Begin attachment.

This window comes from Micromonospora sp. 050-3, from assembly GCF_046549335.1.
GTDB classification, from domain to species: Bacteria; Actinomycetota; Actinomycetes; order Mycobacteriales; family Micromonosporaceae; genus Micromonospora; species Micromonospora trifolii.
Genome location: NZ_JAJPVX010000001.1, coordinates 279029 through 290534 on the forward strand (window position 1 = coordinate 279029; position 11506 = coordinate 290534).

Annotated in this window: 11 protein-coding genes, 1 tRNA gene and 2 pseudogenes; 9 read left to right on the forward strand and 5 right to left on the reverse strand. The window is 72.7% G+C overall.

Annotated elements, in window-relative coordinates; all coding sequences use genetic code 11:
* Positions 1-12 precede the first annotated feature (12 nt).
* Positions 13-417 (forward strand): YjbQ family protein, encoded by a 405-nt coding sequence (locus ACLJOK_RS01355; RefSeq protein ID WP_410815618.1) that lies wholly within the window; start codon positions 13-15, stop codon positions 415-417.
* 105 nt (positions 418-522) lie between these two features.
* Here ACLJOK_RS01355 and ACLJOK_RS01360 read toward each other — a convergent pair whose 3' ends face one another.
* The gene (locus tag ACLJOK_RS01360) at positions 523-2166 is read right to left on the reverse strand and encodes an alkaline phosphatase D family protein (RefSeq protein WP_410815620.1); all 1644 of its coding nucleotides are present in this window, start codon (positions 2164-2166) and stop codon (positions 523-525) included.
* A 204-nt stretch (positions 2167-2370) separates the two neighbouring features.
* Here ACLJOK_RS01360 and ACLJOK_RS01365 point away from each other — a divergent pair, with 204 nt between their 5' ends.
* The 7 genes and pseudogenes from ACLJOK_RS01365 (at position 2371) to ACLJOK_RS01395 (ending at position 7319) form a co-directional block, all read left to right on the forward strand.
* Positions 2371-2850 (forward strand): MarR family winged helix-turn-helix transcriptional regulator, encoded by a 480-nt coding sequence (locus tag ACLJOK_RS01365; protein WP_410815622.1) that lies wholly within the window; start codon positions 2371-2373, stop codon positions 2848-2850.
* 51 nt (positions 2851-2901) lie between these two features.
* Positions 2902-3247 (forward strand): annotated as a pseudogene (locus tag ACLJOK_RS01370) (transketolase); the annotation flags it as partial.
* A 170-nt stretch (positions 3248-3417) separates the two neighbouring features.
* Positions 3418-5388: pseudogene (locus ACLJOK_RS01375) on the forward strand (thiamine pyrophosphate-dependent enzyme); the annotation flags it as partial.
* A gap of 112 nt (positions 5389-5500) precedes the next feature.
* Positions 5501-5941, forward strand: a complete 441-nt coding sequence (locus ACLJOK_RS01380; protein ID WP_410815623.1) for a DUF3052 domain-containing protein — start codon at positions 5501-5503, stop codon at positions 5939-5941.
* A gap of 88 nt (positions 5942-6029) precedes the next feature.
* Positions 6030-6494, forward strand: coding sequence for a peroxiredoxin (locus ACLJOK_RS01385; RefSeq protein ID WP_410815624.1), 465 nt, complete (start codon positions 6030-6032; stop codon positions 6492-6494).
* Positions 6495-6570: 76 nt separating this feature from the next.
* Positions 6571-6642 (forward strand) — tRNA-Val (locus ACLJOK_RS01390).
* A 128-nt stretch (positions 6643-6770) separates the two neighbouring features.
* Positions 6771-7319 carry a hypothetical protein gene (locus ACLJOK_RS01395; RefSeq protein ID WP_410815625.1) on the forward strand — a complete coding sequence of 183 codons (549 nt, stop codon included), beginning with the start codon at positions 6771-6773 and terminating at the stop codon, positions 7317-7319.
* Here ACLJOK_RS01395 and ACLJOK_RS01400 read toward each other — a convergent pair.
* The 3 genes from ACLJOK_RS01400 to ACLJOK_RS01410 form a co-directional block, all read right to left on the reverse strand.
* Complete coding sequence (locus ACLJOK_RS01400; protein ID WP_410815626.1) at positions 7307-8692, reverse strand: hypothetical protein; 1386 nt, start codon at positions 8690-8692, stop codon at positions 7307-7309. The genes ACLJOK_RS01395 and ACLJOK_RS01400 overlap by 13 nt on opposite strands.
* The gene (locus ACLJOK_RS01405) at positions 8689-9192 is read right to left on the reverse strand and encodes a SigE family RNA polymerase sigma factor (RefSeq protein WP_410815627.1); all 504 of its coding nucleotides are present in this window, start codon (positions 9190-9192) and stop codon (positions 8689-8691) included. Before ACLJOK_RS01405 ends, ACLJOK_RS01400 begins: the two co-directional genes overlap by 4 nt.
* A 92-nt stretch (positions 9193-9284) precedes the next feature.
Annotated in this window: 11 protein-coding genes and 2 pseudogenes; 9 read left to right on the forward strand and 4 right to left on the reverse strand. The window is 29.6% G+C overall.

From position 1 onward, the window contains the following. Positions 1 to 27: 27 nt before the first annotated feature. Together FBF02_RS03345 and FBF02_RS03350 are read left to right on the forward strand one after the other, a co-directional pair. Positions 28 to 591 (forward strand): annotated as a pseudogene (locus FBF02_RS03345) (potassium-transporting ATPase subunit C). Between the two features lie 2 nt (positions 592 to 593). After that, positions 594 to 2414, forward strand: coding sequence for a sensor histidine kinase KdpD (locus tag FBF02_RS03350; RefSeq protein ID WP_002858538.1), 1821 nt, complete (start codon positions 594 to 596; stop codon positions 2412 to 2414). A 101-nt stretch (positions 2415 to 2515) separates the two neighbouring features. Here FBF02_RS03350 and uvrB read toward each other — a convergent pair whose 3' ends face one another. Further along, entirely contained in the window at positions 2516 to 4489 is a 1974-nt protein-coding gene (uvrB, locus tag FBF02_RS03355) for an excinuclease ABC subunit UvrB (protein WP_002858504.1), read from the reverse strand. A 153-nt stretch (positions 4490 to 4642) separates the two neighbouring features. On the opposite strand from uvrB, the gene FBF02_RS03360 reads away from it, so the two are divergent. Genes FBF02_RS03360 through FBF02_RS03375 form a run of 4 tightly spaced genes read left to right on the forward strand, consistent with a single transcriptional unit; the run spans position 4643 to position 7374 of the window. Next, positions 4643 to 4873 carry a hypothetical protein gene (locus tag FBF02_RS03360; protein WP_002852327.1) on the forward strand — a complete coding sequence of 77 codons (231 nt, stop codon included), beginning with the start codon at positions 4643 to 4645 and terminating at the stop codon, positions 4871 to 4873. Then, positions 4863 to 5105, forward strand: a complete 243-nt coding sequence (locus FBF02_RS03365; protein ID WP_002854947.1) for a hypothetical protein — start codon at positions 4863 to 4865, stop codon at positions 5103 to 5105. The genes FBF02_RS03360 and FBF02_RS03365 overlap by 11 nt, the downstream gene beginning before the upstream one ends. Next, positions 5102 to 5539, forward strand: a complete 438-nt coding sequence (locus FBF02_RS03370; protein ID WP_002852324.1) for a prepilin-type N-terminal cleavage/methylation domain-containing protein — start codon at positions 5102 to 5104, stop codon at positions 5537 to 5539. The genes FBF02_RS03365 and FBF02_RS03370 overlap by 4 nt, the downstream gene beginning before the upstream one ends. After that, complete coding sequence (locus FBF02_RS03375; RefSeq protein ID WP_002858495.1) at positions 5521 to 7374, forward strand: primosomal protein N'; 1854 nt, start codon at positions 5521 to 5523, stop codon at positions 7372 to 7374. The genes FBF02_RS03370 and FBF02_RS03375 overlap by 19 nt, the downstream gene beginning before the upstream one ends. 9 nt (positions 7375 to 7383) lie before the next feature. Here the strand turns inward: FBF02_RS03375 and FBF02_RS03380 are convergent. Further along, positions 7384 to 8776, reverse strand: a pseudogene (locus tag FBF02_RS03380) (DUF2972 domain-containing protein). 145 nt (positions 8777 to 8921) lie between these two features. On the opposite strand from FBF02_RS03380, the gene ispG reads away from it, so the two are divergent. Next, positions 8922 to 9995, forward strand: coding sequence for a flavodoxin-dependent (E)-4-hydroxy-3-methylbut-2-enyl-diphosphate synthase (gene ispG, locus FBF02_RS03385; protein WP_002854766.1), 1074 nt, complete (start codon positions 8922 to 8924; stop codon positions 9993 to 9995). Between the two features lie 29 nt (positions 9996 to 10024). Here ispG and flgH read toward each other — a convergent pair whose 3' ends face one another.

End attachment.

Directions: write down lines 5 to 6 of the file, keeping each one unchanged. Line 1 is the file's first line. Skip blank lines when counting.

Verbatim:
Annotated elements, in window-relative coordinates; all coding sequences use genetic code 11:
* Positions 1-12 precede the first annotated feature (12 nt).